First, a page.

To Ground God Goads Gog

Ezekiel 38-39

Whenever we learn a pastor is going to be reading from one of the Prophets it usually means we’re going to hear something about Jesus or how a prophecy may be fulfilled soon (read: in our lifetime). Now, neither of these is a bad reason to look at the words God spoke through these chosen messengers, but I think there are other reasons we should read them and a mindset we should have when we do that more aligns with why they were written. Our reading for today will be a case in point.

In Ezekiel 38-39, we hear about Gog, a military leader, and Magog, the home of said leader. This guy Gog is someone who wants to go to blows with the people of God. And God will let it (or make it) happen, not because He doesn’t care about His people, but the opposite. God is going to send Gog to destroy Israel, but the tough guy and all who join him will meet their doom instead. Yahweh is going to reveal Himself to the world so that they know He really is God and He really does defend His people and care for them. Though they may be weak and outnumbered, Israel has the God of Angel Armies on their side and He will not be denied victory. The nations will see what happens to Gog and know it was God who put an end to him and his allies.

What Bible teachers and preachers usually do when expositing from these two chapters in Ezekiel, is to try to identify what current world nations are represented by the names mentioned in the text (e.g. Gog) and when these events will take place. This is an acceptable goal when trying to dig into the meaning of this passage and trying to see how it relates to other prophecies, especially if we think it might be fulfilled in our own lifetime. But I think the first thing we need to do (generally) when reading the Bible is try to understand what the purpose of the message was in the first place and then to see what it means for us today. We should have our minds be in a state where we’re hearing as the original intended audience heard it, then bring it to our own context and see how it fits there. Most of the Bible was written for Jewish people in an ancient Jewish context. We have to appreciate that and respond accordingly. One caveat is that just because a speaker doesn’t mention how a passage was heard in its original context doesn’t mean they didn’t think about it, it could be they didn’t have time to bring it up in their lesson/message. That being said, we should seek to regularly look at the original audience/context whenever we do our own study of the Bible.

Ezekiel 38-39 was written down by a Jew in exile for the Jews in exile. People who had a covenant with Yahweh but had repeatedly broken it. They had a relationship with the One True God but continued to cheat on Him with other nations and their false gods. They were being punished for their idolatry through exile. Babylon had conquered the Promised Land and they no longer could claim it as their home. God had revealed previously that He would restore Jewish people back to their home. He does again in this passage and says they will be living securely, in peace when Gog makes his move and is roundly defeated by Israel’s defender and the world is shown that Yahweh is the Holy One is Israel. This undoubtedly would have caused joy to the Jews who heard it, trust from those who believed it, and hope to the ones who thought about the future.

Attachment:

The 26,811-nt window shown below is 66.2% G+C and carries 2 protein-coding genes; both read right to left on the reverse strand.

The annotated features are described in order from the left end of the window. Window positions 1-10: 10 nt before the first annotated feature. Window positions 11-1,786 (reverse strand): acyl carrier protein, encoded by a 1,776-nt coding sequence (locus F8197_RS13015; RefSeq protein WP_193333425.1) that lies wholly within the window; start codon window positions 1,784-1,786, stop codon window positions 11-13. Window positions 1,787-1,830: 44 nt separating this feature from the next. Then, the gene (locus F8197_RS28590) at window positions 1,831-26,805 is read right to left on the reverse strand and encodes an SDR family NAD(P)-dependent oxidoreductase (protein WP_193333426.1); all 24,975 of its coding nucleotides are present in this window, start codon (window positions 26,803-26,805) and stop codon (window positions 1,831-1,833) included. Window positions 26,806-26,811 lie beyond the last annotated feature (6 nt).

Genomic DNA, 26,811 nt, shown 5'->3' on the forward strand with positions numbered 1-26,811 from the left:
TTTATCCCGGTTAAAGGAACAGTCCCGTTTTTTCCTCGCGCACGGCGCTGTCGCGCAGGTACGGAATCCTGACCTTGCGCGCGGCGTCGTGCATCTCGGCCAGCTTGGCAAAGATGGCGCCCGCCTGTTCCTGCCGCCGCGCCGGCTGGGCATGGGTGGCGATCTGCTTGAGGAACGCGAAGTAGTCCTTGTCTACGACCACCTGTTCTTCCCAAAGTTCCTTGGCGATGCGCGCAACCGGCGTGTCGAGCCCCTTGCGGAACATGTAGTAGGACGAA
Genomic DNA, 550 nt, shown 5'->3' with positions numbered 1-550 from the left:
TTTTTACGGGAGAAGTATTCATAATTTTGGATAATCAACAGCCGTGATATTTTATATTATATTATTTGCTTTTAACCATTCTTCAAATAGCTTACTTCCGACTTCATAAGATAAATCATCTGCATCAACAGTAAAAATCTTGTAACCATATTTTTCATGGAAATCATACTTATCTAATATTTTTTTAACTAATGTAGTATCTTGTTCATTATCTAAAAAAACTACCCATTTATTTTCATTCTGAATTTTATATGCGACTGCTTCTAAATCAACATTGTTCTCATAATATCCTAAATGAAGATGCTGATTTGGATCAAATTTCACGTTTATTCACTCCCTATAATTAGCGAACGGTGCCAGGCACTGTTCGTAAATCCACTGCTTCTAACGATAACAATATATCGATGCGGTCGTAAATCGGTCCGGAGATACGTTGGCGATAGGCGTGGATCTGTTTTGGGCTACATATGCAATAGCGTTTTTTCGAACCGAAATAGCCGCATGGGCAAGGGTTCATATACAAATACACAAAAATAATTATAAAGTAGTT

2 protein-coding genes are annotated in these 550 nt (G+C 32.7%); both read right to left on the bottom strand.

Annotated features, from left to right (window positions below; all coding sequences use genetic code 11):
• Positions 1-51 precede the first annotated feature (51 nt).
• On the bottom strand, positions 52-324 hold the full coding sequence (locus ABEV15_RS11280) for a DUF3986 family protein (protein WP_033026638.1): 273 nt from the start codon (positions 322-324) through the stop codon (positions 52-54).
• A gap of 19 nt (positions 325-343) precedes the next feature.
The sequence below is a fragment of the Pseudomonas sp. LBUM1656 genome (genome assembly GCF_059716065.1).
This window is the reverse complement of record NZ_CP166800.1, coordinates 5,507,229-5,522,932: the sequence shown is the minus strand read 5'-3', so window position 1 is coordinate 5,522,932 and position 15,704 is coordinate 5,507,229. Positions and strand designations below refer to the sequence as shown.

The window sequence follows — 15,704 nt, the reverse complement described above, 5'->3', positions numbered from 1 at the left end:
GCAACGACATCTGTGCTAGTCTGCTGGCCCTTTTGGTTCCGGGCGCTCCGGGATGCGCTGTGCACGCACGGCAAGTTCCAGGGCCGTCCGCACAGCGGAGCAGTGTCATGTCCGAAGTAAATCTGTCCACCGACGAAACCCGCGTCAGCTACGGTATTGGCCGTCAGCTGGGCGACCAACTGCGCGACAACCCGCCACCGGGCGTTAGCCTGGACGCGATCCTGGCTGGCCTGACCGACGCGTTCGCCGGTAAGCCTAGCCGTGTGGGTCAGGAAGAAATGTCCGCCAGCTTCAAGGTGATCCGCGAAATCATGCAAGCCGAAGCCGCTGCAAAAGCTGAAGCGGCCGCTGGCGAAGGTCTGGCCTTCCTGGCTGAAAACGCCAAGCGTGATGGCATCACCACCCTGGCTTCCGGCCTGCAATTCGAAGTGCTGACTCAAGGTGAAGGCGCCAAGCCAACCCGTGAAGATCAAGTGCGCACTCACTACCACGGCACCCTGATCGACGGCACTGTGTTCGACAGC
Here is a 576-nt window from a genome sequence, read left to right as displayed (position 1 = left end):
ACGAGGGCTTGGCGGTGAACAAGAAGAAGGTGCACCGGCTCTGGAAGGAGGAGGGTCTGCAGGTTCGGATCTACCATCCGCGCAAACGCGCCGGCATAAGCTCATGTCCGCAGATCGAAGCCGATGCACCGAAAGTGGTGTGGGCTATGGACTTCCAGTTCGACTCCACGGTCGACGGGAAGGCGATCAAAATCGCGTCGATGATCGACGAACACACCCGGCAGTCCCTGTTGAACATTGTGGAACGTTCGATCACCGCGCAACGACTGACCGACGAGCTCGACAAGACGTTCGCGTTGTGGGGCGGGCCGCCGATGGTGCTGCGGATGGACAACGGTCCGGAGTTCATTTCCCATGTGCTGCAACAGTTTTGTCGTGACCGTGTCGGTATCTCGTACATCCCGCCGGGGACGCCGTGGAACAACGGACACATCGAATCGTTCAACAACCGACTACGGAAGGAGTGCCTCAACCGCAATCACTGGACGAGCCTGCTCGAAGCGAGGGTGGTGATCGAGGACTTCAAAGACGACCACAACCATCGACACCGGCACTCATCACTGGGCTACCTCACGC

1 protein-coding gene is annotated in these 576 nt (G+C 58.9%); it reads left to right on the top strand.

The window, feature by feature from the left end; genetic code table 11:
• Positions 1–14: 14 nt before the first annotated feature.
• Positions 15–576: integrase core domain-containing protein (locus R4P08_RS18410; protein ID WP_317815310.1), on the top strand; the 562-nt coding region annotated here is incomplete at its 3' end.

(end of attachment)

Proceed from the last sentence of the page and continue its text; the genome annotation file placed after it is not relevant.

Bringing it to our own context, we may not be exiled from our native land, but we are awaiting a country of our own (Hebrews 11:14). We may not have worshiped false gods like Baal and Asherah, but perhaps we have elevated things or people to a place only reserved for God. We may not be a part of the Old Covenant which brought God to the defense of His rebellious people, but we are a part of the New Covenant which brought Jesus to take on the sins of rebellious people. How much more joy, trust, and hope should we have in Yahweh because of the New Covenant?

– Joel Fletcher

Today’s Bible reading passage can be read or listened to at BibleGateway here – https://www.biblegateway.com/passage/?search=Ezekiel+38-39&version=NIV

Tomorrow we will read Ezekiel 40-41 as we continue on our

All Glory to God

In Ezekiel 28 through 31 God continues to condemn all of the other nations around Israel for their evil.  He dedicates a lot of time to Egypt because they did not give glory to God for the blessings that he had given to them.

“9 Egypt will become a desolate wasteland. Then they will know that I am the Lord.“‘Because you said, “The Nile is mine; I made it,” 10 therefore I am against you and against your streams,”

The ancient Egyptians had stumbled upon and settled in one of the most fertile areas on earth and because of the natural flooding of the Nile river at the right times of the year had prospered and grown in numbers and in power in the ancient world.  For all of these blessings they did not thank God and instead had taken the glory for themselves, with their rulers counting themselves as one of the gods, and they took credit for the river and the life that it brought.  

Today we live in a blessed nation that has a history of being mostly God fearing and because of that history God has blessed us for many generations and that has led to us being the most powerful nation on earth.  We do not need to be afraid of foreign nations invading our borders because of the large oceans on either side of our continent, and we do not need to worry about having enough food because the fertile lands of the midwest grow an abundance of food and feed.  We need to remember our roots though, and always give glory to God for the blessings he has given us.  The Egyptians were on top of the world for many hundreds of years and might have thought that their glory days would never end, and likewise many in America feel like we are invincible, but if we stop serving God and giving him glory that can all dry up very quickly.  Covid has shown us how quickly jobs and health can be lost, and how quickly life can change in strange ways.  So let this be a wakeup call to us that we cannot be complacent in the good times, we cannot forget about the one who made the world and gave us all of the good things we have in life.  We can also take this slower time during Covid to dedicate more time to God and work on strengthening our relationship with Him.